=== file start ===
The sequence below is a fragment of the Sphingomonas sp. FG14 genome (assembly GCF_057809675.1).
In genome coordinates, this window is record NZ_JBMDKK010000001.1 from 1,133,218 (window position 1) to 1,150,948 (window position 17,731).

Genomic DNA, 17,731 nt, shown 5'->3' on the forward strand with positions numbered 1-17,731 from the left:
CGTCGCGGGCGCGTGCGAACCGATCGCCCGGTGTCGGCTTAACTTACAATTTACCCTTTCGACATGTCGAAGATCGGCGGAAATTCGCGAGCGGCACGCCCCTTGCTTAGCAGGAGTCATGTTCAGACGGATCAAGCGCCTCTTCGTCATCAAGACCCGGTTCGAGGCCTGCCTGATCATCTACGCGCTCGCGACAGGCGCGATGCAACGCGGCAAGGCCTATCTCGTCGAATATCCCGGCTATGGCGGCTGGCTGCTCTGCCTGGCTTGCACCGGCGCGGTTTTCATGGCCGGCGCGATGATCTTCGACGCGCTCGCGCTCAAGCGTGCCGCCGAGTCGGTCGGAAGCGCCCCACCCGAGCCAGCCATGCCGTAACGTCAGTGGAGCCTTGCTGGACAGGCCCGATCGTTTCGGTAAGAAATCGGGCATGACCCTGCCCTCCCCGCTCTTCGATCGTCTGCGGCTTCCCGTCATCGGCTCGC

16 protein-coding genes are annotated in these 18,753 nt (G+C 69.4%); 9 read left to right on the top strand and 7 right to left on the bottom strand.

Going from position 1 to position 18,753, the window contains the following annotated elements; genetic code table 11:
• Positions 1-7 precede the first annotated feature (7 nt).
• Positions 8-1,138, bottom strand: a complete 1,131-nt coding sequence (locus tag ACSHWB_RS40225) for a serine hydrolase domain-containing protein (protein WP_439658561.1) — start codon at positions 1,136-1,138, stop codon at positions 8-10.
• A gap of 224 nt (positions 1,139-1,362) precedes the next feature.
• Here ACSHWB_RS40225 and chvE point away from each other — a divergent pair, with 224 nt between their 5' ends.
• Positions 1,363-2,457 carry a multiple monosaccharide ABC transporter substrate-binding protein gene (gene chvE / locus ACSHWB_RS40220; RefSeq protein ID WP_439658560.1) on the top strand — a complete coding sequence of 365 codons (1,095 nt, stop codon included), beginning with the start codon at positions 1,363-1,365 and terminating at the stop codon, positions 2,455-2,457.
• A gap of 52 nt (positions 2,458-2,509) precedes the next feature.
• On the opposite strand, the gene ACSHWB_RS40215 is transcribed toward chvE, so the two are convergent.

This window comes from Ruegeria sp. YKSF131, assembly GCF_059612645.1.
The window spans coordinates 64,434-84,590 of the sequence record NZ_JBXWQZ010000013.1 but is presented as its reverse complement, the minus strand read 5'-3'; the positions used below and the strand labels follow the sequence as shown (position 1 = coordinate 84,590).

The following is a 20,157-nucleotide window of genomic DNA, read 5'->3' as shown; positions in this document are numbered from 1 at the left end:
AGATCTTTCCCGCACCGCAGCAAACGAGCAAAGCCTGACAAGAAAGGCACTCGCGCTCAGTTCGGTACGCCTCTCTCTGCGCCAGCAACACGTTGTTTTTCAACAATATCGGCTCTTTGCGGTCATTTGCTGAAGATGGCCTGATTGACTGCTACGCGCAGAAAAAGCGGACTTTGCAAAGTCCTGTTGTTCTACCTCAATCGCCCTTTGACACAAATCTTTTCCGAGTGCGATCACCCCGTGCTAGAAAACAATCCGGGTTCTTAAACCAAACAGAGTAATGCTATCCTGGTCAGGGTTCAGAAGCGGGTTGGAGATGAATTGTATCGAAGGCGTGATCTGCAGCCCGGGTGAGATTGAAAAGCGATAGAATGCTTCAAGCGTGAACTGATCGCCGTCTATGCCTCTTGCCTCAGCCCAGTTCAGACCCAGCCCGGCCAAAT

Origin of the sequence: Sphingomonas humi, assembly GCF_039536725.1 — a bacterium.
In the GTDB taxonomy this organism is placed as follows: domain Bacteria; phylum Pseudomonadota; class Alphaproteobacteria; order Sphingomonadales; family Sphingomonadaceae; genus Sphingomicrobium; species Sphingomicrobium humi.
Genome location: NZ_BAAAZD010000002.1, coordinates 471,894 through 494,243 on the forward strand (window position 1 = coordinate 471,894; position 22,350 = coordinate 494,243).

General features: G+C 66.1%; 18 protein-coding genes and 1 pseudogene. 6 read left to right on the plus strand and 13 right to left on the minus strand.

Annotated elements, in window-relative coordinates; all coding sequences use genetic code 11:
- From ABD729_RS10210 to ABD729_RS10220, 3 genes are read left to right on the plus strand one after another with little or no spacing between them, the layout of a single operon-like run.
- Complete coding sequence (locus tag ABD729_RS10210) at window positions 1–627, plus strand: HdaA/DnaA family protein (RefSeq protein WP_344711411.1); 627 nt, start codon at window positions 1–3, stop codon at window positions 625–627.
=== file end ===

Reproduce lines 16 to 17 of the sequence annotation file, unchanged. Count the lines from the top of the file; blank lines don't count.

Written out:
The following is a 20,157-nucleotide window of genomic DNA, read 5'->3' as shown; positions in this document are numbered from 1 at the left end:
AGATCTTTCCCGCACCGCAGCAAACGAGCAAAGCCTGACAAGAAAGGCACTCGCGCTCAGTTCGGTACGCCTCTCTCTGCGCCAGCAACACGTTGTTTTTCAACAATATCGGCTCTTTGCGGTCATTTGCTGAAGATGGCCTGATTGACTGCTACGCGCAGAAAAAGCGGACTTTGCAAAGTCCTGTTGTTCTACCTCAATCGCCCTTTGACACAAATCTTTTCCGAGTGCGATCACCCCGTGCTAGAAAACAATCCGGGTTCTTAAACCAAACAGAGTAATGCTATCCTGGTCAGGGTTCAGAAGCGGGTTGGAGATGAATTGTATCGAAGGCGTGATCTGCAGCCCGGGTGAGATTGAAAAGCGATAGAATGCTTCAAGCGTGAACTGATCGCCGTCTATGCCTCTTGCCTCAGCCCAGTTCAGACCCAGCCCGGCCAAAT